Part Three – Conclusion
|From Moore's Ford Lynching|
In the interest of fairness I want to address a few issues that cause some turmoil around these reenactments. The first is the strange call for accuracy. A number of people thing that the reenactment is inaccurate, but the presenters know full well that there is not a valid account of the murders. If there were then the perpetrators would have at least been tried. If you rail about inaccuracy then you probably know something and should assist the authorities to finding justice. Aside from the actual shooting, they point to the story of Dorothy Malcom’s pregnancy as being apocryphal. Laura Wexler, who wrote the definitive book on the subject, Fire in a Canebrake, as well as her family members disagree with this stance. The presenter of the reenactment claims that he was told of the pregnancy by the funeral director Dan Young. This idea is even recorded, using the word “reportedly” on the historical marker. Those who believe the story even gave the child a name a few years ago, fittingly, it was “Justice Malcom.” To those who object to this story, I say who really cares if she was pregnant or not? Does it make the crime of murdering four people better? As if somehow, a person might think I can live with you accusing me of murder, but don’t you dare label me an abortionist. Albeit if it were true, it would add a fifth lost soul to the mix. If the idea gets you riled, I think that’s the point. They want you to come forward and set the record straight. If I were making stuff up, I would do a lot more than just have the one girl pregnant. I might go with the one report that had the Klansmen having sex with children, animals, and other men in a bloodlust frenzy. You can’t tell me it didn’t happen, unless you know something and should come forward for the sake of justice.
The second thing to note is that this is not the last lynching in history. We already talked about Lynn McKinley Jackson’ s story at Roger Malcom’s gravesite. I was also told the story of Fredrick Jermaine Carter, who appears to have been lynched way back in December of 2010. Sure, this wasn’t Georgia, but rather Mississippi, and it was ruled a suicide, but it has all the earmarks of good old fashioned mob justice. These stories make us all understand the importance of remembrance. We need to be vigilant against the atrocities that mankind is capable of so that we can minimize, stop, or prevent the darkest side on the human soul from gaining control. I would be nice to think this American problem of lynching has been solved, but you would be kidding yourself.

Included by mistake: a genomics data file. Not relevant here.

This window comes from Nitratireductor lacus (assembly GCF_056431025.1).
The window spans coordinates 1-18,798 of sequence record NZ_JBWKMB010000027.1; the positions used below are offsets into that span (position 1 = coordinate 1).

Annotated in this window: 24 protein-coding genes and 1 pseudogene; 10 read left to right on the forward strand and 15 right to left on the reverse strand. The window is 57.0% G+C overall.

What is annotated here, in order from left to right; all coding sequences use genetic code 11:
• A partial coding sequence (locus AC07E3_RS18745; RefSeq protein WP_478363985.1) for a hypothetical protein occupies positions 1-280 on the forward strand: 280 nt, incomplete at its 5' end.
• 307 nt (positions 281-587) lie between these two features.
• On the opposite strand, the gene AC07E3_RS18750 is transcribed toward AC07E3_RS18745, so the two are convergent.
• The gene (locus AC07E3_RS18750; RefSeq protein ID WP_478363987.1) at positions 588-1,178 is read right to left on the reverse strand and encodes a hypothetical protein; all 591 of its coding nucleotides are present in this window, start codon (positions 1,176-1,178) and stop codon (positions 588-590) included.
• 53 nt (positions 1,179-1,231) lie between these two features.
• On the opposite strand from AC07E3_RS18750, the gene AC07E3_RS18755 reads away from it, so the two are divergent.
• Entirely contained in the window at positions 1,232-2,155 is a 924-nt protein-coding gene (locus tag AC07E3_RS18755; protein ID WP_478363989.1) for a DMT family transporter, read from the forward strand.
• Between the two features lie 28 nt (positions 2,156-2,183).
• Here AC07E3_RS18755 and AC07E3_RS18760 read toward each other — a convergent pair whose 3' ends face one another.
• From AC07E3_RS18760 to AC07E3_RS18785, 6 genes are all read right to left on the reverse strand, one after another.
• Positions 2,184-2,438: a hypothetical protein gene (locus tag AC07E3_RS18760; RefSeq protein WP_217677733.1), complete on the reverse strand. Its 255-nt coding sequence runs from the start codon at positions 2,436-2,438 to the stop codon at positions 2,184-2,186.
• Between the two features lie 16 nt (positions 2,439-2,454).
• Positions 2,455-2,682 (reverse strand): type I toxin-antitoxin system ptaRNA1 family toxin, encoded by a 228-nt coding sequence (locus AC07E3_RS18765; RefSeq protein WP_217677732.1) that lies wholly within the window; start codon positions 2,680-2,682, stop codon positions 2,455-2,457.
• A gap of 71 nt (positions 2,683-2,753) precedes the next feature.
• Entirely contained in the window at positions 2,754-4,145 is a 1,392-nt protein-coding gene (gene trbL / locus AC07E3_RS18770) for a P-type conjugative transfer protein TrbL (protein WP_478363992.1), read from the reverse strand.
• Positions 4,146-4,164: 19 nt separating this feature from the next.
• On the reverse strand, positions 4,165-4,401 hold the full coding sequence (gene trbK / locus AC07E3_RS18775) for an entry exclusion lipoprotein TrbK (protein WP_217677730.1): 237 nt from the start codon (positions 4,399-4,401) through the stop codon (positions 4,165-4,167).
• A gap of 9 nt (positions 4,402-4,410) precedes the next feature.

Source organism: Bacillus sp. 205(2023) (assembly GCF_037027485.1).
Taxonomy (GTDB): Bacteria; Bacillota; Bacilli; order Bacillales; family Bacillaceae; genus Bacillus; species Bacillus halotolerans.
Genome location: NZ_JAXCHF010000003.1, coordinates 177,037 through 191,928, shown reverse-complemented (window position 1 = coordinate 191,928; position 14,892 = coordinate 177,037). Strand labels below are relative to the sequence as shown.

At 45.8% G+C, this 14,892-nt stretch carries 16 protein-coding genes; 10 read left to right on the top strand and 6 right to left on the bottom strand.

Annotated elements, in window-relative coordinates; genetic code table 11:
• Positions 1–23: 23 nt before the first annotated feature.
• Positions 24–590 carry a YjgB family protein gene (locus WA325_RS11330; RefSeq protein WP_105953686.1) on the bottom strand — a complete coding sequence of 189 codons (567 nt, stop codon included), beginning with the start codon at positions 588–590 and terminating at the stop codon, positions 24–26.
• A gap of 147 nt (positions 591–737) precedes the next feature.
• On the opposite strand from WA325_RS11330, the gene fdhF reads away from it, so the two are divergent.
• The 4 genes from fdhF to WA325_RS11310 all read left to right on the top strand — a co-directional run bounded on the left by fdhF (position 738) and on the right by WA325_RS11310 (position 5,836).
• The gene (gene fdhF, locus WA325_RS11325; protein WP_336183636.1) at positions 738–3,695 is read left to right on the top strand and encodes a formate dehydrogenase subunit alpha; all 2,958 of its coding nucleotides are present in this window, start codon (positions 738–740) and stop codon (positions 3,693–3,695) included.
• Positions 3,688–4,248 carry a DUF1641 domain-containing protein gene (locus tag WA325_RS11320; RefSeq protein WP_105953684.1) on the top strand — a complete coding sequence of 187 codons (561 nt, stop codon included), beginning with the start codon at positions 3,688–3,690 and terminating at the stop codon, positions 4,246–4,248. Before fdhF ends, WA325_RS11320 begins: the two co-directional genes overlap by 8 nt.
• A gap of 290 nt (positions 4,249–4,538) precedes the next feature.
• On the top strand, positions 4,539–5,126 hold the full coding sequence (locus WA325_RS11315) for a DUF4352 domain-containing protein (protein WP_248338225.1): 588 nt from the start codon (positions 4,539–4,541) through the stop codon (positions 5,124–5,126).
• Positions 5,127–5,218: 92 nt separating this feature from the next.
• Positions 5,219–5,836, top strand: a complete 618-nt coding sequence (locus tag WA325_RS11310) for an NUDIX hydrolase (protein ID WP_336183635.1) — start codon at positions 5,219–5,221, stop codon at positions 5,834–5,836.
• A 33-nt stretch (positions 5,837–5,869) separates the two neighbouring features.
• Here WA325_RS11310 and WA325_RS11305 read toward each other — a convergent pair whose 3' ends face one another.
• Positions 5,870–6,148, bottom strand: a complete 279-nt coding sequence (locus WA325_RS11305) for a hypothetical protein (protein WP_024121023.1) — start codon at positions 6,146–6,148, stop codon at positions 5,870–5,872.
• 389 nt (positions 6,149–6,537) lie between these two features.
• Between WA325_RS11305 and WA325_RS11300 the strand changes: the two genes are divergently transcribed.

The final thing is probably the most scary to me, personally. I’ll start by addressing the most frequently asked question: “If Dorothy, Mae, Roger and George were shot, why is it called a lynching?” A lynching can mean the hanging of a human by rope from a tree and that may be the most common form of these murders, but in a more general sense it means putting someone to death without legal means, most often by a mob. That was the case in the Moore’s Ford murders. The thing that scares me is the lynch mob mentality I see around us every day. And it’s more than a black and white problem. We sit a mere month out of this big Casey Anthony trial in Florida, and although acquitted, I’ve heard more than one person say she should be killed. It’s a running meme on the internet to get Dexter and Casey introduced. The comedians are joking about her guilt without regard to the justice system. But a day like last Saturday helps me realize that the very same passions and rage which stopped the car at the Moore’s Ford Bridge, which led to the shooting death of four black people, are the same passions we kindle today. We must learn to not just love justice, but to respect it. To understand that the trial by jury is the seed from which all democracy and freedoms grew, planted in the Magna Charta centuries past. If we can’t respect Justice in our community, then we no longer have a community and have digressed to the worst possible outcome of democracy: Mob Rule.